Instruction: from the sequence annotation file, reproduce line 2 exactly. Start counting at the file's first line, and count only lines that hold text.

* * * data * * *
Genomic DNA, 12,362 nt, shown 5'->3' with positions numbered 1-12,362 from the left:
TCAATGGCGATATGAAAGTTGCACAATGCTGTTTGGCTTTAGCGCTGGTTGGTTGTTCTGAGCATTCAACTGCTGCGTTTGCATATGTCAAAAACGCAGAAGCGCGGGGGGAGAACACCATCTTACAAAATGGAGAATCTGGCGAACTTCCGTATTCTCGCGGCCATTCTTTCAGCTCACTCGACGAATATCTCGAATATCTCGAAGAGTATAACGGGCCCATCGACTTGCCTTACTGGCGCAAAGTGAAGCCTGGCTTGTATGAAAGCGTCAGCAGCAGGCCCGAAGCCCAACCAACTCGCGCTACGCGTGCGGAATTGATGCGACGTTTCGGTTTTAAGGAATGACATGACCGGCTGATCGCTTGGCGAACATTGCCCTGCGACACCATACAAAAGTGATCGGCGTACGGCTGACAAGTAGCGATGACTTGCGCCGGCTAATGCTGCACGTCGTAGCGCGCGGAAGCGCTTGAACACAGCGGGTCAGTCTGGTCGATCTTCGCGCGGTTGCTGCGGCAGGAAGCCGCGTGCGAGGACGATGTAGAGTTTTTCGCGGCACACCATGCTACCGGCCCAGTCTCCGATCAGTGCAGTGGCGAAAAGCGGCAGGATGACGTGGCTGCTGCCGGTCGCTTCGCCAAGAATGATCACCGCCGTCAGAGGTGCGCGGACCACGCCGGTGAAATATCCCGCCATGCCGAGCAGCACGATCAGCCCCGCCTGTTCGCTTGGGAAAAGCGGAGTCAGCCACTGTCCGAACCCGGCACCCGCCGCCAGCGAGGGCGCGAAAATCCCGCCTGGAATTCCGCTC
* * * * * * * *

TCAATGGCGATATGAAAGTTGCACAATGCTGTTTGGCTTTAGCGCTGGTTGGTTGTTCTGAGCATTCAACTGCTGCGTTTGCATATGTCAAAAACGCAGAAGCGCGGGGGGAGAACACCATCTTACAAAATGGAGAATCTGGCGAACTTCCGTATTCTCGCGGCCATTCTTTCAGCTCACTCGACGAATATCTCGAATATCTCGAAGAGTATAACGGGCCCATCGACTTGCCTTACTGGCGCAAAGTGAAGCCTGGCTTGTATGAAAGCGTCAGCAGCAGGCCCGAAGCCCAACCAACTCGCGCTACGCGTGCGGAATTGATGCGACGTTTCGGTTTTAAGGAATGACATGACCGGCTGATCGCTTGGCGAACATTGCCCTGCGACACCATACAAAAGTGATCGGCGTACGGCTGACAAGTAGCGATGACTTGCGCCGGCTAATGCTGCACGTCGTAGCGCGCGGAAGCGCTTGAACACAGCGGGTCAGTCTGGTCGATCTTCGCGCGGTTGCTGCGGCAGGAAGCCGCGTGCGAGGACGATGTAGAGTTTTTCGCGGCACACCATGCTACCGGCCCAGTCTCCGATCAGTGCAGTGGCGAAAAGCGGCAGGATGACGTGGCTGCTGCCGGTCGCTTCGCCAAGAATGATCACCGCCGTCAGAGGTGCGCGGACCACGCCGGTGAAATATCCCGCCATGCCGAGCAGCACGATCAGCCCCGCCTGTTCGCTTGGGAAAAGCGGAGTCAGCCACTGTCCGAACCCGGCACCCGCCGCCAGCGAGGGCGCGAAAATCCCGCCTGGAATTCCGCTC